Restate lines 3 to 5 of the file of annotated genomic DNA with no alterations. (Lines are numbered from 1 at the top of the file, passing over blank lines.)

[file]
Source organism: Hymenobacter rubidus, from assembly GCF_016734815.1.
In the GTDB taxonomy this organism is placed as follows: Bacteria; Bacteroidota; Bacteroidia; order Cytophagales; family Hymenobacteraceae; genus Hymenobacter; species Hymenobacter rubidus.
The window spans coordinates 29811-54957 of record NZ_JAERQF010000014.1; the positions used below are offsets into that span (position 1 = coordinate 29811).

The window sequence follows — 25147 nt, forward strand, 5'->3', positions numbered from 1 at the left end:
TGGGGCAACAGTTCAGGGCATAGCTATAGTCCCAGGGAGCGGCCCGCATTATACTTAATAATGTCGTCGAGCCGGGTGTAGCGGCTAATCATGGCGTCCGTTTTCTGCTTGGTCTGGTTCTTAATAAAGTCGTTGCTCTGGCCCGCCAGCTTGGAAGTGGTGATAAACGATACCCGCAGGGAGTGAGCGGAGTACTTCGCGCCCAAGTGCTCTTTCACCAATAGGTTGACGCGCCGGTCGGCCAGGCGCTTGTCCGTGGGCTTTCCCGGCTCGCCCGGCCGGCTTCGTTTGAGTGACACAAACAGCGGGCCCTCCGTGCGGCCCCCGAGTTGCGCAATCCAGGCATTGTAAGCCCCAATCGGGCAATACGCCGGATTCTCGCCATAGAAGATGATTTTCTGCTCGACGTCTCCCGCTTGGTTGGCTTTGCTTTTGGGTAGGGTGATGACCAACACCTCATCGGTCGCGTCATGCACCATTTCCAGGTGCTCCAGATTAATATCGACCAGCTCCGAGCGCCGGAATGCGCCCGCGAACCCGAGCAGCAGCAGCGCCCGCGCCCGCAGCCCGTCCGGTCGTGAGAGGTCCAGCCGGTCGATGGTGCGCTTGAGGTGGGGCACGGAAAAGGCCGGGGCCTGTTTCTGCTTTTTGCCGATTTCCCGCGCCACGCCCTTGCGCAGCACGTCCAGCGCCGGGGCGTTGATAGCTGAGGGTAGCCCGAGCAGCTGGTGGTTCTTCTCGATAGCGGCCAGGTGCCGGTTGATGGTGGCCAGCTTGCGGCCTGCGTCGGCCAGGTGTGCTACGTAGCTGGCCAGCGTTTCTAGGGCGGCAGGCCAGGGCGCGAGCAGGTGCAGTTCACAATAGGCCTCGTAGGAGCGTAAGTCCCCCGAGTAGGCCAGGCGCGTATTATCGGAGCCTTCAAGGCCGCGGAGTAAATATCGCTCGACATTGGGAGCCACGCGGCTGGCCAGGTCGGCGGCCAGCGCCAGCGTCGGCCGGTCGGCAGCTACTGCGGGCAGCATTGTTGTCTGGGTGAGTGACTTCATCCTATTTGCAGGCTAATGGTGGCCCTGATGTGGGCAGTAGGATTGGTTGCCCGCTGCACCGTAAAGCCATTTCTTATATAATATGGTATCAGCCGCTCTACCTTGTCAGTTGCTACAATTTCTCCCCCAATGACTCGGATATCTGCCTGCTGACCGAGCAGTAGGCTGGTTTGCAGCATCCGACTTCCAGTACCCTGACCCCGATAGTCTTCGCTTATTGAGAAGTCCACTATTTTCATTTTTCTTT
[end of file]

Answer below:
The window spans coordinates 29811-54957 of record NZ_JAERQF010000014.1; the positions used below are offsets into that span (position 1 = coordinate 29811).

The window sequence follows — 25147 nt, forward strand, 5'->3', positions numbered from 1 at the left end:
TGGGGCAACAGTTCAGGGCATAGCTATAGTCCCAGGGAGCGGCCCGCATTATACTTAATAATGTCGTCGAGCCGGGTGTAGCGGCTAATCATGGCGTCCGTTTTCTGCTTGGTCTGGTTCTTAATAAAGTCGTTGCTCTGGCCCGCCAGCTTGGAAGTGGTGATAAACGATACCCGCAGGGAGTGAGCGGAGTACTTCGCGCCCAAGTGCTCTTTCACCAATAGGTTGACGCGCCGGTCGGCCAGGCGCTTGTCCGTGGGCTTTCCCGGCTCGCCCGGCCGGCTTCGTTTGAGTGACACAAACAGCGGGCCCTCCGTGCGGCCCCCGAGTTGCGCAATCCAGGCATTGTAAGCCCCAATCGGGCAATACGCCGGATTCTCGCCATAGAAGATGATTTTCTGCTCGACGTCTCCCGCTTGGTTGGCTTTGCTTTTGGGTAGGGTGATGACCAACACCTCATCGGTCGCGTCATGCACCATTTCCAGGTGCTCCAGATTAATATCGACCAGCTCCGAGCGCCGGAATGCGCCCGCGAACCCGAGCAGCAGCAGCGCCCGCGCCCGCAGCCCGTCCGGTCGTGAGAGGTCCAGCCGGTCGATGGTGCGCTTGAGGTGGGGCACGGAAAAGGCCGGGGCCTGTTTCTGCTTTTTGCCGATTTCCCGCGCCACGCCCTTGCGCAGCACGTCCAGCGCCGGGGCGTTGATAGCTGAGGGTAGCCCGAGCAGCTGGTGGTTCTTCTCGATAGCGGCCAGGTGCCGGTTGATGGTGGCCAGCTTGCGGCCTGCGTCGGCCAGGTGTGCTACGTAGCTGGCCAGCGTTTCTAGGGCGGCAGGCCAGGGCGCGAGCAGGTGCAGTTCACAATAGGCCTCGTAGGAGCGTAAGTCCCCCGAGTAGGCCAGGCGCGTATTATCGGAGCCTTCAAGGCCGCGGAGTAAATATCGCTCGACATTGGGAGCCACGCGGCTGGCCAGGTCGGCGGCCAGCGCCAGCGTCGGCCGGTCGGCAGCTACTGCGGGCAGCATTGTTGTCTGGGTGAGTGACTTCATCCTATTTGCAGGCTAATGGTGGCCCTGATGTGGGCAGTAGGATTGGTTGCCCGCTGCACCGTAAAGCCATTTCTTATATAATATGGTATCAGCCGCTCTACCTTGTCAGTTGCTACAATTTCTCCCCCAATGACTCGGATATCTGCCTGCTGACCGAGCAGTAGGCTGGTTTGCAGCATCCGACTTCCAGTACCCTGACCCCGATAGTCTTCGCTTATTGAGAAGTCCACTATTTTCATTTTTCTTT